Political disagreements. A pandemic. Hyper-partisan opinions. In the digital age, bullying is everywhere. Social media, comments sections, and anywhere someone can write something from the comfort of their keyboard has the potential to become a toxic thread of name-calling, bullying, and general uncivilized behavior. This new norm has wreaked havoc on the collective mental health of our society.
We’re better than this. And as parents and a community, it’s our duty to teach our kids better than this. They hear everything we say and read much of what we type, whether we think they’re paying attention or not. Bullying is not a situation where we can take a “do as I say, not as I do,” approach. Regardless of how much time our kids spend in school or around their friends, important values such as kindness, a sense of community, and just being a good person are most impactful when taught at home. They learn from us, and they mimic us – “the apple doesn’t fall far from the tree,” after all.
The first step to ending bullying starts at home. As adults, we need to start being kinder to each other. We need to know when to agree to disagree, and not call each other awful names when our opinions don’t align. We need to lead by example to show kids that although someone might be significantly different from us, whether physically, mentally, or have different personal values, we can all be kind and appreciate each other for our uniqueness. It is unrealistic to expect us to agree all the time, but we should strive toward civility and kindness for one another. To help our kids be better, we need to be better.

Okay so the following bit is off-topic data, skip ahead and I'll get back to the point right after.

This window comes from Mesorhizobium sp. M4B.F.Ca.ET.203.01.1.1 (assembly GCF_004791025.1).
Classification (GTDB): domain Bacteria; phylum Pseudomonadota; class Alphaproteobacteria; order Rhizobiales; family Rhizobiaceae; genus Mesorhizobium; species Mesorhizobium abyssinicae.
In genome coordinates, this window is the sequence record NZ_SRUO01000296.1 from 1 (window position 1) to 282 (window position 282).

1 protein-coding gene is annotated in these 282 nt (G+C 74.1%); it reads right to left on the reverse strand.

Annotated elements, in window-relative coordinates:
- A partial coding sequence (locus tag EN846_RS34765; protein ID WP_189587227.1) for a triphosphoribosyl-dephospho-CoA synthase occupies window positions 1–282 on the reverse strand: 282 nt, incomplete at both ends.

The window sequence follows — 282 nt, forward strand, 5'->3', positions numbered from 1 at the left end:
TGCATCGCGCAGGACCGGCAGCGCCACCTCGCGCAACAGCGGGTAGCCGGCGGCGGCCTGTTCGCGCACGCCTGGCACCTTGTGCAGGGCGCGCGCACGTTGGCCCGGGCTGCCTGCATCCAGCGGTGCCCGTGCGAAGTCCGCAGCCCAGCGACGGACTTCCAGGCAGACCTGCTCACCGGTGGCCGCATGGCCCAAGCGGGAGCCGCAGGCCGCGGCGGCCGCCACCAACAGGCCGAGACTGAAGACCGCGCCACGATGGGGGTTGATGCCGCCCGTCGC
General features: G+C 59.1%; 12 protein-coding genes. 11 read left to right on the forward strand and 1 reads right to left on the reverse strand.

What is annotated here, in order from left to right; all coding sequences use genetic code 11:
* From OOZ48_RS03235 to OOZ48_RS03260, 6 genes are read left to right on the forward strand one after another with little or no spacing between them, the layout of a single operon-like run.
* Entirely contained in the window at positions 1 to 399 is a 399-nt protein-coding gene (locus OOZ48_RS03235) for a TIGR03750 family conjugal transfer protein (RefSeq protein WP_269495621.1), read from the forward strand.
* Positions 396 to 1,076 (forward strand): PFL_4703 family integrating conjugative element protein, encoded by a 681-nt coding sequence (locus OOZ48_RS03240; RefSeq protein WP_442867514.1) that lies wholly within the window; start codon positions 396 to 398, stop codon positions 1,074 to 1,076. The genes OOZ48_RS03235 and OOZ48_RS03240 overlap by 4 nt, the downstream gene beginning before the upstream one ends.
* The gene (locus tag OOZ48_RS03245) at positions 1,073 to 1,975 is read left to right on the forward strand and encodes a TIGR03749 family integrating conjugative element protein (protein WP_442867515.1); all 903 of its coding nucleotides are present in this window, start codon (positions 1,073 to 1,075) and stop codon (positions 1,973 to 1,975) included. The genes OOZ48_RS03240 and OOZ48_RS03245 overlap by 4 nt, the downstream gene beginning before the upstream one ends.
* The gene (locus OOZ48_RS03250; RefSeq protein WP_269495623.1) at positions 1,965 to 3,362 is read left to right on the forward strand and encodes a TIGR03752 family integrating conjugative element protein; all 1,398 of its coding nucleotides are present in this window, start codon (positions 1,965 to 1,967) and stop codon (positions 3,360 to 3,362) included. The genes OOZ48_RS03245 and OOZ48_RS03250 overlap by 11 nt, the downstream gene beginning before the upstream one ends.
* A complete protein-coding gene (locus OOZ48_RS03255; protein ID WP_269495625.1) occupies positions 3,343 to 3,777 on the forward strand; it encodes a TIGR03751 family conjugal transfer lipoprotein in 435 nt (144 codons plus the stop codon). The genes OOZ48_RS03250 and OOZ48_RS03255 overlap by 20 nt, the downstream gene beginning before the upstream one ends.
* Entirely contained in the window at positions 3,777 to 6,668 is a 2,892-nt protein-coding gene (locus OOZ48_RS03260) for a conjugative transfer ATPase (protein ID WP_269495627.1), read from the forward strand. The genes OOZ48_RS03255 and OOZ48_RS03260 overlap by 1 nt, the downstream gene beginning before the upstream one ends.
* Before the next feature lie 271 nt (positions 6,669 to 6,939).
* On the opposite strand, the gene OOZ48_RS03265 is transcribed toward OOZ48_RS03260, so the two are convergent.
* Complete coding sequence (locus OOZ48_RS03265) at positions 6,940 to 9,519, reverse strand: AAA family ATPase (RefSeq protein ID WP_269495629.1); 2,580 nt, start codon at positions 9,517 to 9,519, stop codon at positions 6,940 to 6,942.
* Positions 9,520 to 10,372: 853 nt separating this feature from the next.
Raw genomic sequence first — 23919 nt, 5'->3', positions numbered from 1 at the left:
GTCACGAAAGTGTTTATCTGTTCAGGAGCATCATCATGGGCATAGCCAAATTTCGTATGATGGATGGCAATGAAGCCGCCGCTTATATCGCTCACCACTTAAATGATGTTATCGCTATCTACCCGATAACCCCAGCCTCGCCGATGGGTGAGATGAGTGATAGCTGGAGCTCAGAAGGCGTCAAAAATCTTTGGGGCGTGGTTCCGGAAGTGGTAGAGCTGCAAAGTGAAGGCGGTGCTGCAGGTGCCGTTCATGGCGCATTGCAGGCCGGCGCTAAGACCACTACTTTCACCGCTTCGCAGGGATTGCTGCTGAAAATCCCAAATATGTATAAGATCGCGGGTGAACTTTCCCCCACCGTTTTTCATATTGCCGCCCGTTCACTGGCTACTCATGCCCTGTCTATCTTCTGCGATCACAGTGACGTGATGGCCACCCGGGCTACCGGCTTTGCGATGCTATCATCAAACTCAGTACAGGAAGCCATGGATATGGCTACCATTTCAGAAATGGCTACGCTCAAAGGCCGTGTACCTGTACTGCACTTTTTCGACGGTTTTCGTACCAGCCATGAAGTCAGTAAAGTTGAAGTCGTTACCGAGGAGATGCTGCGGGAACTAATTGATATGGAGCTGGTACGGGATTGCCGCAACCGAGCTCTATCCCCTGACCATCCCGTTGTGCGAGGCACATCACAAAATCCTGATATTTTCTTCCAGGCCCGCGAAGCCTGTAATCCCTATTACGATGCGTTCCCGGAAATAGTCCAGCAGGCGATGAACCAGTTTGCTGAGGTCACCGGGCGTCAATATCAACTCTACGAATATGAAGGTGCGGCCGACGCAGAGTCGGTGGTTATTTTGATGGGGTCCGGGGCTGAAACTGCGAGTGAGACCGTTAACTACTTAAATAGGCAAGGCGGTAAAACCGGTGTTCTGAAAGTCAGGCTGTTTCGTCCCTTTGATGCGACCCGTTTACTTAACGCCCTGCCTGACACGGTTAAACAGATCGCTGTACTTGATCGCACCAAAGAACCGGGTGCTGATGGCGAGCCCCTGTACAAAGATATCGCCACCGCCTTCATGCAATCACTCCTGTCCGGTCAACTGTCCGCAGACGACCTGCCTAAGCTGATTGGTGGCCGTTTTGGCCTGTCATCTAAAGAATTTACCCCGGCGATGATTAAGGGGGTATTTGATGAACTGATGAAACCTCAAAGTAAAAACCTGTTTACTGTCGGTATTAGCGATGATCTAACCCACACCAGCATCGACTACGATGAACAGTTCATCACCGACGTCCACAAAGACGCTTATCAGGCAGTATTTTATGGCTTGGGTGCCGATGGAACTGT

Our goal as parents is to provide you with opportunities and a life that we never had.
Deer Valley Unified School District has a zero-tolerance policy for bullying – but we know that any type of policy is difficult to enforce unless those tasked with implementing it actually see the violation of the rules. I plan to continue to refine these policies, making sure that they’re being enforced and that the repercussions are appropriate for the situation. I will also advocate for prevention programs to teach kids how to appropriately respond to their feelings, express themselves in a civil manner, and help them understand how much words can hurt. Our efforts at enforcing the zero-tolerance bullying policy will be much more effective if we give our students the tools and resources to prevent bullying in the first place.
As a kid, my parents always told me, “Our goal as parents is to provide you with opportunities and a life that we never had.” I never fully understood what this meant until I had children of my own. I have since adopted this as a goal in my life – my wife and I work hard to provide them with that type of life. In addition to this, I want to leave behind a society where kids and people can be their true selves without fear of being bullied or name-calling. No child should be made to feel bad about themselves for who they are, what they wear, who they love, or what they believe in. Help me on this mission – let’s be better.